Monet in Giverny: Landscapes of Reflection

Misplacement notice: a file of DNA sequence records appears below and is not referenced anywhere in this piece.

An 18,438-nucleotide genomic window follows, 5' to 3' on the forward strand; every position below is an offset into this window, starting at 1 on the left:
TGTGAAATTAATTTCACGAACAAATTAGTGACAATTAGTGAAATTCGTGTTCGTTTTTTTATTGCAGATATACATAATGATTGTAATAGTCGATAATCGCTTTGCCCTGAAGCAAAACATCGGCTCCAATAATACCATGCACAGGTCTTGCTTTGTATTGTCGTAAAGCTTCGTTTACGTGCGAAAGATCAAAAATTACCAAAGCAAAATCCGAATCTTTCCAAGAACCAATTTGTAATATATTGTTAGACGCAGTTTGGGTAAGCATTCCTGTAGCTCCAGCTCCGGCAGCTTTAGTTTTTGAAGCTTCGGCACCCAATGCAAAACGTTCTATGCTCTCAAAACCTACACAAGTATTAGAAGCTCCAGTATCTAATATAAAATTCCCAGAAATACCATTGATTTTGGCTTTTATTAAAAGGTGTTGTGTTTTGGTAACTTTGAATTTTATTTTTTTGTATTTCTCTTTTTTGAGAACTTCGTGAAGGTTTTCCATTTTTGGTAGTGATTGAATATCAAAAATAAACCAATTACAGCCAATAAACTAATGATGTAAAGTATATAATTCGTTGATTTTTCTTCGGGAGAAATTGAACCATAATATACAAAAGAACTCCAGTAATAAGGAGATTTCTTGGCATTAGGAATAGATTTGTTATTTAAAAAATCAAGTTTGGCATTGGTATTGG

This beautifully illustrated volume takes a fresh look at some of the most enduring landscapes painted by Claude Monet between 1883 and 1926 in and around his garden at Giverny, some 50 miles northwest of Paris. His depiction of sites in the surrounding countryside and of iconic garden motifs such as the Japanese footbridge, water lilies, and wisterias are characterised by subtle colouring and expressive brushwork, making these paintings among the most innovative of the late nineteenth and early twentieth centuries, as well as some of the most beloved masterpieces of French art. Unlike many recent books on Giverny that have tended to focus on planting and garden design, 'Monet in Giverny: Landscapes of Reflection' looks at the theme of reflection in all its forms, focusing on the garden as a continuing source of inspiration for Monet, as well as a reflection of his own theories on art. Featuring 12 seminal paintings from major collections, this volume also examines Monet's paintings at Giverny in the context of contemporary developments in art and photography. A first-hand account of the garden, written in 1891 by French author and critic Octave Mirbeau, has been translated for the first time for this volume by Benedict Leca, and is illustrated with 15 historic photos of the artist and his garden. Published to accompany an exhibition at the Cincinnati Art Museum, February 4 - May 13, 2012.